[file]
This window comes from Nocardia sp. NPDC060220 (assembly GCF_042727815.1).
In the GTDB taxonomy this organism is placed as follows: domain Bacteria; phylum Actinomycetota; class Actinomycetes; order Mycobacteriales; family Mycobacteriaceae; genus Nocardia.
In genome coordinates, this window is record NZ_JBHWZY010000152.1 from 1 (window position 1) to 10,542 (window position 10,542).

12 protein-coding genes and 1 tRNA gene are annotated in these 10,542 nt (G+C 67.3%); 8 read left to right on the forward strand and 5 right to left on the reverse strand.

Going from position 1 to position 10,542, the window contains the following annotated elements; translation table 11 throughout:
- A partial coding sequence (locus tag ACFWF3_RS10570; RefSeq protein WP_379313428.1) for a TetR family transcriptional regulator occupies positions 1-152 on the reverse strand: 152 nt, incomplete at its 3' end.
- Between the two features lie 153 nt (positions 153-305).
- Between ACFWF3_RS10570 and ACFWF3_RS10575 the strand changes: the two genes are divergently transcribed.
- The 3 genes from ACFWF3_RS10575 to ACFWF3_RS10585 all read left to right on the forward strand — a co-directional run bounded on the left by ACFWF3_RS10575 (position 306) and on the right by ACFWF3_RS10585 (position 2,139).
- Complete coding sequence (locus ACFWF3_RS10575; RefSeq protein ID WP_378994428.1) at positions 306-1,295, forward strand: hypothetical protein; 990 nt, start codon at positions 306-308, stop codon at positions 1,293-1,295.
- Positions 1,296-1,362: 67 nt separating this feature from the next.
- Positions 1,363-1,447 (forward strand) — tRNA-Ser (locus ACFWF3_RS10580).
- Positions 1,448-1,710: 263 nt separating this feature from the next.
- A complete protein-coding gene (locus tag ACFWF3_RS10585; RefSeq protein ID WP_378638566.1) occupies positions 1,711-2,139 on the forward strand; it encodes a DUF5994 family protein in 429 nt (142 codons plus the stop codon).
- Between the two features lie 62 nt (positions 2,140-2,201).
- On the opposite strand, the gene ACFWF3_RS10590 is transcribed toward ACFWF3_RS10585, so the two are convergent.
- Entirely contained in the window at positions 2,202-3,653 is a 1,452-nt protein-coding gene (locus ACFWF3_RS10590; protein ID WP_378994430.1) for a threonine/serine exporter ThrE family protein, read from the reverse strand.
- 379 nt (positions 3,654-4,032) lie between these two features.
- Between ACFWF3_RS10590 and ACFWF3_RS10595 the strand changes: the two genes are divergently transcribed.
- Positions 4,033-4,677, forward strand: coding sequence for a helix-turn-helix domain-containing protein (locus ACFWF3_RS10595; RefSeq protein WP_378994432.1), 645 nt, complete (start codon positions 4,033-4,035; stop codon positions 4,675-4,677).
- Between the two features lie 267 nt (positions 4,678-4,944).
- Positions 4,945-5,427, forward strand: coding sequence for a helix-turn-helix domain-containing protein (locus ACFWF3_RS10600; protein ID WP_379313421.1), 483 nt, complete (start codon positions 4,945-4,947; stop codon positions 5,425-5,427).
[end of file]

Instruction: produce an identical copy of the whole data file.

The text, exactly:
This window comes from Nocardia sp. NPDC060220 (assembly GCF_042727815.1).
In the GTDB taxonomy this organism is placed as follows: domain Bacteria; phylum Actinomycetota; class Actinomycetes; order Mycobacteriales; family Mycobacteriaceae; genus Nocardia.
In genome coordinates, this window is record NZ_JBHWZY010000152.1 from 1 (window position 1) to 10,542 (window position 10,542).

12 protein-coding genes and 1 tRNA gene are annotated in these 10,542 nt (G+C 67.3%); 8 read left to right on the forward strand and 5 right to left on the reverse strand.

Going from position 1 to position 10,542, the window contains the following annotated elements; translation table 11 throughout:
- A partial coding sequence (locus tag ACFWF3_RS10570; RefSeq protein WP_379313428.1) for a TetR family transcriptional regulator occupies positions 1-152 on the reverse strand: 152 nt, incomplete at its 3' end.
- Between the two features lie 153 nt (positions 153-305).
- Between ACFWF3_RS10570 and ACFWF3_RS10575 the strand changes: the two genes are divergently transcribed.
- The 3 genes from ACFWF3_RS10575 to ACFWF3_RS10585 all read left to right on the forward strand — a co-directional run bounded on the left by ACFWF3_RS10575 (position 306) and on the right by ACFWF3_RS10585 (position 2,139).
- Complete coding sequence (locus ACFWF3_RS10575; RefSeq protein ID WP_378994428.1) at positions 306-1,295, forward strand: hypothetical protein; 990 nt, start codon at positions 306-308, stop codon at positions 1,293-1,295.
- Positions 1,296-1,362: 67 nt separating this feature from the next.
- Positions 1,363-1,447 (forward strand) — tRNA-Ser (locus ACFWF3_RS10580).
- Positions 1,448-1,710: 263 nt separating this feature from the next.
- A complete protein-coding gene (locus tag ACFWF3_RS10585; RefSeq protein ID WP_378638566.1) occupies positions 1,711-2,139 on the forward strand; it encodes a DUF5994 family protein in 429 nt (142 codons plus the stop codon).
- Between the two features lie 62 nt (positions 2,140-2,201).
- On the opposite strand, the gene ACFWF3_RS10590 is transcribed toward ACFWF3_RS10585, so the two are convergent.
- Entirely contained in the window at positions 2,202-3,653 is a 1,452-nt protein-coding gene (locus ACFWF3_RS10590; protein ID WP_378994430.1) for a threonine/serine exporter ThrE family protein, read from the reverse strand.
- 379 nt (positions 3,654-4,032) lie between these two features.
- Between ACFWF3_RS10590 and ACFWF3_RS10595 the strand changes: the two genes are divergently transcribed.
- Positions 4,033-4,677, forward strand: coding sequence for a helix-turn-helix domain-containing protein (locus ACFWF3_RS10595; RefSeq protein WP_378994432.1), 645 nt, complete (start codon positions 4,033-4,035; stop codon positions 4,675-4,677).
- Between the two features lie 267 nt (positions 4,678-4,944).
- Positions 4,945-5,427, forward strand: coding sequence for a helix-turn-helix domain-containing protein (locus ACFWF3_RS10600; protein ID WP_379313421.1), 483 nt, complete (start codon positions 4,945-4,947; stop codon positions 5,425-5,427).